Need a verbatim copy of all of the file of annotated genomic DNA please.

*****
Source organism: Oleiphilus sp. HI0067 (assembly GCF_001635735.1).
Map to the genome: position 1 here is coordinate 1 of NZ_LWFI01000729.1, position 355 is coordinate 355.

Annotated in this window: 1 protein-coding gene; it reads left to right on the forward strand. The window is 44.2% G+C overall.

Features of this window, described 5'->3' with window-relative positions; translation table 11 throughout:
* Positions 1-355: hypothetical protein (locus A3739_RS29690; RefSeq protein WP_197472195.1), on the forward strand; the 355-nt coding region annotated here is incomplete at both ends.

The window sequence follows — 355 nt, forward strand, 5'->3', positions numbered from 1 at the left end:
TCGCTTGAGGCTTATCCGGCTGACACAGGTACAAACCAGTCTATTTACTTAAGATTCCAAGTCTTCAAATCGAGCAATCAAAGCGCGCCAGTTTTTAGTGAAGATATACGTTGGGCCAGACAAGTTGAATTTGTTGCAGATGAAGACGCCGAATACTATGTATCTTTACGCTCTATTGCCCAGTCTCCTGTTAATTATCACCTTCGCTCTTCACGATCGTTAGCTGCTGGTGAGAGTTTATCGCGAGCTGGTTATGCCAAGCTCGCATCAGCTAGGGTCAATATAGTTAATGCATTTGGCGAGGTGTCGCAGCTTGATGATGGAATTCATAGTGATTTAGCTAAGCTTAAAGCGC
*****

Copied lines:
Source organism: Oleiphilus sp. HI0067 (assembly GCF_001635735.1).
Map to the genome: position 1 here is coordinate 1 of NZ_LWFI01000729.1, position 355 is coordinate 355.

Annotated in this window: 1 protein-coding gene; it reads left to right on the forward strand. The window is 44.2% G+C overall.

Features of this window, described 5'->3' with window-relative positions; translation table 11 throughout:
* Positions 1-355: hypothetical protein (locus A3739_RS29690; RefSeq protein WP_197472195.1), on the forward strand; the 355-nt coding region annotated here is incomplete at both ends.

The window sequence follows — 355 nt, forward strand, 5'->3', positions numbered from 1 at the left end:
TCGCTTGAGGCTTATCCGGCTGACACAGGTACAAACCAGTCTATTTACTTAAGATTCCAAGTCTTCAAATCGAGCAATCAAAGCGCGCCAGTTTTTAGTGAAGATATACGTTGGGCCAGACAAGTTGAATTTGTTGCAGATGAAGACGCCGAATACTATGTATCTTTACGCTCTATTGCCCAGTCTCCTGTTAATTATCACCTTCGCTCTTCACGATCGTTAGCTGCTGGTGAGAGTTTATCGCGAGCTGGTTATGCCAAGCTCGCATCAGCTAGGGTCAATATAGTTAATGCATTTGGCGAGGTGTCGCAGCTTGATGATGGAATTCATAGTGATTTAGCTAAGCTTAAAGCGC